To facilitate the use of score thresholds, we make suggestions for score ranges for each PROMIS item bank (see Table 3). In cases where the four groups did not agree on the same threshold but a strong majority of participants selected the same threshold when working independently, we deferred to the individually selected threshold. When individual ratings were more divided, we include two possible thresholds.
Table 3
Provisional recommended score thresholds
 
WNL
Mild
Moderate
Severe
Lower limit
Upper limit
Lower limit
Upper limit
Upper Extremity Function
 > 40
30
40
20 or 25
30
 < 20 or 25
Physical Function
 > 50
40
50
25 or 30
40
 < 25 or 30
Pain Interference
 > 50 or 55
50 or 55
60
60
65 or 70
 > 65 or 70
WNL within normal limits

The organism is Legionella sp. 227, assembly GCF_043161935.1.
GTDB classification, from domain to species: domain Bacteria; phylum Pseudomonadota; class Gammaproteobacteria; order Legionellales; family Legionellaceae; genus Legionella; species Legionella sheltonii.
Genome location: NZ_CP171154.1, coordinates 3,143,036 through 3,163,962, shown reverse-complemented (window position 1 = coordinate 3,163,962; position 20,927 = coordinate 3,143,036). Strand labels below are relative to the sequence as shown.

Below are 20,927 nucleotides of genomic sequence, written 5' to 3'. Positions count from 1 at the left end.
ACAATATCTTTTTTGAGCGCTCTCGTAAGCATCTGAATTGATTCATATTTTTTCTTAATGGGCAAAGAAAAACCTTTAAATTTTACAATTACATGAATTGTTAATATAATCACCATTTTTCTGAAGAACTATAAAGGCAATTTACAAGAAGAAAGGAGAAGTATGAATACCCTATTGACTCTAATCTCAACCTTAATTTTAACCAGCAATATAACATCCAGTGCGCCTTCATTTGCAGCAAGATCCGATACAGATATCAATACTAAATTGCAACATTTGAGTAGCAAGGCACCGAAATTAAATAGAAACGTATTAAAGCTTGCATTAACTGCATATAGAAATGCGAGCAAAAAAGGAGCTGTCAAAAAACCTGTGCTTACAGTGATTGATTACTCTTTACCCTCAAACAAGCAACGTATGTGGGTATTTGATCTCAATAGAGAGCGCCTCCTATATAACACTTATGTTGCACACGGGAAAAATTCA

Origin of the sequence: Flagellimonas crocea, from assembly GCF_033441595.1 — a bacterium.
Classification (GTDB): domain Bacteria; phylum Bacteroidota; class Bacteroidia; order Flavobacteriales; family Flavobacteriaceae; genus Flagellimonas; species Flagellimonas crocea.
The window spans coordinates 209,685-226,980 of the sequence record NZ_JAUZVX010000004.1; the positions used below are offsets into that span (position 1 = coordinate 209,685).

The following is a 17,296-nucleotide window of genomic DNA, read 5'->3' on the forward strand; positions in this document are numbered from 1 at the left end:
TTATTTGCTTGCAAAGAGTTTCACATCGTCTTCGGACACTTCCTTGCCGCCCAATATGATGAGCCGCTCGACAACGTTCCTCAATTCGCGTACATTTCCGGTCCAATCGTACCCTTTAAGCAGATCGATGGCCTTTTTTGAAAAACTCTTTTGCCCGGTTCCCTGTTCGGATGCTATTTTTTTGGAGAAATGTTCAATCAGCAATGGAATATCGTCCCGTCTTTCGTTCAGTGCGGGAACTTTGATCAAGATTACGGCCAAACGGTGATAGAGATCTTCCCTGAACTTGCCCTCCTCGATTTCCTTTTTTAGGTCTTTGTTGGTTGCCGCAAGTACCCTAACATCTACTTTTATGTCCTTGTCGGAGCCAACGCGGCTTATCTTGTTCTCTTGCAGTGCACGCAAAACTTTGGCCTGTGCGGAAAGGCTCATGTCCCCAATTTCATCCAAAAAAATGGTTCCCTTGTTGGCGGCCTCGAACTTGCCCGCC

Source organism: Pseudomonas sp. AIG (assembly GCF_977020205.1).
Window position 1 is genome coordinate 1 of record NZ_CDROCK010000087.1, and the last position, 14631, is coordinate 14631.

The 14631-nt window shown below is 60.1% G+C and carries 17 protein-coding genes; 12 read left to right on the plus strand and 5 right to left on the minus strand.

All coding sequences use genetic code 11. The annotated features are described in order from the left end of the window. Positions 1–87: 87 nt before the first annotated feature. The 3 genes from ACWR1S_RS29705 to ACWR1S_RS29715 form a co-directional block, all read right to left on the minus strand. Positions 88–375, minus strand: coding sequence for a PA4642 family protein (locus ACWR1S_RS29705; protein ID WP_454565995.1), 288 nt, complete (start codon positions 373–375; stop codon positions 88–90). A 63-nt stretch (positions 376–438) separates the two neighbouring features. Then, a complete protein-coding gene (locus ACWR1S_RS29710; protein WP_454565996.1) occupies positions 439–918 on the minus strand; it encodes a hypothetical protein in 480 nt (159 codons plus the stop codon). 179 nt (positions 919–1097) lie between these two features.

Discussion

Patients with musculoskeletal injuries and orthopedic clinicians determined score ranges associated with labels describing severity (e.g., mild) by using bookmarking methods with PROMIS Upper Extremity Function, Physical Function, and Pain Interference measures. No significant variation between patient and clinician perspectives emerged. In most cases, the majority opinion as judged by individual ratings prior to group discussion was aligned with the final group consensus. However, this was not always the case. It may be that individuals changed their opinions based on persuasive arguments from others in the group or group dynamics factored into the group’s decision (e.g., desire to be agreeable). It may be beneficial to have individuals make a second private judgment on bookmark placement following discussion rather than pushing the group for consensus. This practice is commonly used when bookmarking is applied in educational settings [12].